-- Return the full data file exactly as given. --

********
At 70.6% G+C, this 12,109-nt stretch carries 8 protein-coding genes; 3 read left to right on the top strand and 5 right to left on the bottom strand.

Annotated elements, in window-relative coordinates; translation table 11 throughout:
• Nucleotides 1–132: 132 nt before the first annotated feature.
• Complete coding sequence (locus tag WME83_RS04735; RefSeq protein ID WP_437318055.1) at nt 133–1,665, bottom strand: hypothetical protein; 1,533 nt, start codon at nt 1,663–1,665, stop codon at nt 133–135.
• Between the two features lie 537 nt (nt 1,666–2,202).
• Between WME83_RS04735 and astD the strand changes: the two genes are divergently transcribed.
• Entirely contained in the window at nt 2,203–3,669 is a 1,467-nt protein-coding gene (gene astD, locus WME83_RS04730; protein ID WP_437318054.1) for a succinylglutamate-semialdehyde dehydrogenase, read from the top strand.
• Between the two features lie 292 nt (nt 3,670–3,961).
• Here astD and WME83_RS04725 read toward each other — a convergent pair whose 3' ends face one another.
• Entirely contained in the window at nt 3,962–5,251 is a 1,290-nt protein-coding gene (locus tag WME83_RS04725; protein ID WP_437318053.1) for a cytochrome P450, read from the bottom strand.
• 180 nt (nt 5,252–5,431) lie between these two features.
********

At 70.6% G+C, this 12,109-nt stretch carries 8 protein-coding genes; 3 read left to right on the top strand and 5 right to left on the bottom strand.

Annotated elements, in window-relative coordinates; translation table 11 throughout:
• Nucleotides 1–132: 132 nt before the first annotated feature.
• Complete coding sequence (locus tag WME83_RS04735; RefSeq protein ID WP_437318055.1) at nt 133–1,665, bottom strand: hypothetical protein; 1,533 nt, start codon at nt 1,663–1,665, stop codon at nt 133–135.
• Between the two features lie 537 nt (nt 1,666–2,202).
• Between WME83_RS04735 and astD the strand changes: the two genes are divergently transcribed.
• Entirely contained in the window at nt 2,203–3,669 is a 1,467-nt protein-coding gene (gene astD, locus WME83_RS04730; protein ID WP_437318054.1) for a succinylglutamate-semialdehyde dehydrogenase, read from the top strand.
• Between the two features lie 292 nt (nt 3,670–3,961).
• Here astD and WME83_RS04725 read toward each other — a convergent pair whose 3' ends face one another.
• Entirely contained in the window at nt 3,962–5,251 is a 1,290-nt protein-coding gene (locus tag WME83_RS04725; protein ID WP_437318053.1) for a cytochrome P450, read from the bottom strand.
• 180 nt (nt 5,252–5,431) lie between these two features.